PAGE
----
Part of a series of four books brought out by Dastkari Haat Samiti, an organisation of Indian craftspeople and supported by UNESCO, this book is a great attempt to encourage children to appreciate and enjoy the varied and rich cultural expressions of India's folk traditions.
This book takes one on an informative journey on the art of 'chikankari' embroidery of Lucknow.
A story set in the Lucknow of yore, this is an informative, educative, as well as a touching tale. Mumtaz has to leave her home and stay with her aunt to learn new designs of embroidery. However, she is persona non grata in her adoptive family and is generally left alone. Even on the occasion of the festival of Eid, her cousins take off to the market to indulge themselves with sweets and toys, leaving her to her own devises.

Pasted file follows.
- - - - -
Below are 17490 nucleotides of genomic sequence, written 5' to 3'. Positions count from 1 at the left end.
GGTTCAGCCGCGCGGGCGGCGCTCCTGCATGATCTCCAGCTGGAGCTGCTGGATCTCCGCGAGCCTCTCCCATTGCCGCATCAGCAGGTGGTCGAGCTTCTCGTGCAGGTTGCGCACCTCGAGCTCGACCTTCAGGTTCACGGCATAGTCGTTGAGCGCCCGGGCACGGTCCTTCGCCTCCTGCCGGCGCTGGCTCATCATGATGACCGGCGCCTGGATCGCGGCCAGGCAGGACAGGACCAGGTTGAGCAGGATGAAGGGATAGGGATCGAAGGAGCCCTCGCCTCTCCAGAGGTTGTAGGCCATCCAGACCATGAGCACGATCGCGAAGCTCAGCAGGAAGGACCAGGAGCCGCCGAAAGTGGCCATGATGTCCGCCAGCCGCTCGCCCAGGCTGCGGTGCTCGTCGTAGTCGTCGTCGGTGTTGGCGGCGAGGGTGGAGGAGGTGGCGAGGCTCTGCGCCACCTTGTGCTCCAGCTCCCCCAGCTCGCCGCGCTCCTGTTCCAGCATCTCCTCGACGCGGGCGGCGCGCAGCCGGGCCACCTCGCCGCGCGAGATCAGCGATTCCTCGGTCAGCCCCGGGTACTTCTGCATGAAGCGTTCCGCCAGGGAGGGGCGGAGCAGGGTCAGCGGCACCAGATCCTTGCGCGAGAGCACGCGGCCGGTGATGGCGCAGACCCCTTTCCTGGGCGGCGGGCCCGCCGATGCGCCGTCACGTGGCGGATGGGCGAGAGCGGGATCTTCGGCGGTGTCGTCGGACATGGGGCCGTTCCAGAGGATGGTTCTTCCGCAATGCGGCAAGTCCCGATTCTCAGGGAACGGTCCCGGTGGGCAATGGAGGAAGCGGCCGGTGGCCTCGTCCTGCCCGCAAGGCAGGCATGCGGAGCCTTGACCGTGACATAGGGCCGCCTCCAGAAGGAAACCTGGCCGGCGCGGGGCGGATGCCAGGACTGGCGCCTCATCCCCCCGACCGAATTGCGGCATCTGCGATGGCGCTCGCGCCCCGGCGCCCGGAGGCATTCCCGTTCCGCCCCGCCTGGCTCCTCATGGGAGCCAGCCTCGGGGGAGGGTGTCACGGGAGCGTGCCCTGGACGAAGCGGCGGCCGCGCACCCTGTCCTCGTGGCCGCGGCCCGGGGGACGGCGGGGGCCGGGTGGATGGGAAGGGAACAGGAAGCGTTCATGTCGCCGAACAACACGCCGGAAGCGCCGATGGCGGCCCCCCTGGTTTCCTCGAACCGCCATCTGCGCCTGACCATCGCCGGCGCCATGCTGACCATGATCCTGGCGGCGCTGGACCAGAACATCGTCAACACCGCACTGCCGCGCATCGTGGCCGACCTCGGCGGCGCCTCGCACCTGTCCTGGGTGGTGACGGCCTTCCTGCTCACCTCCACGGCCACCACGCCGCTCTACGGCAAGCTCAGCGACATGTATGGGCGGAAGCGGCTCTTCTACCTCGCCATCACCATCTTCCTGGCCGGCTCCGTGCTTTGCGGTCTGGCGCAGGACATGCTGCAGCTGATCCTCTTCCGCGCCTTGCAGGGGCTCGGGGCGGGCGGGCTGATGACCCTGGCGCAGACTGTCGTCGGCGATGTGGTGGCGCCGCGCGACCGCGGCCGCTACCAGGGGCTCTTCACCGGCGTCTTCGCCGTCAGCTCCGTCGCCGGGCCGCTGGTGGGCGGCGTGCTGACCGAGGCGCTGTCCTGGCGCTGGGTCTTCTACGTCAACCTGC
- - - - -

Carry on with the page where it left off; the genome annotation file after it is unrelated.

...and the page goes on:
Munnu, a local vegetable seller's son befriends her and magically enables her to take off to new lands holding on to her grandmother's 'chadar' (dupatta). There she learns new and exciting designs that results in her not only getting fame and recognition for her work but also the reluctant appreciation and acceptance of her jealous and self-centered cousins.
The thorough research into the various forms of 'chikankari' embroidery done by the author gives an authentic ring to the story. Whilst enhancing one's appreciation for this art, it also helps us understand and appreciate the difficult conditions in which our crafts people live.
However, the use of many colloquial terms may deter some readers (a glosssary may have helped!).
It is illustrated for the first time ever, in the Sanjhi art of paper cutting, by Ram Soni, an award winning artist.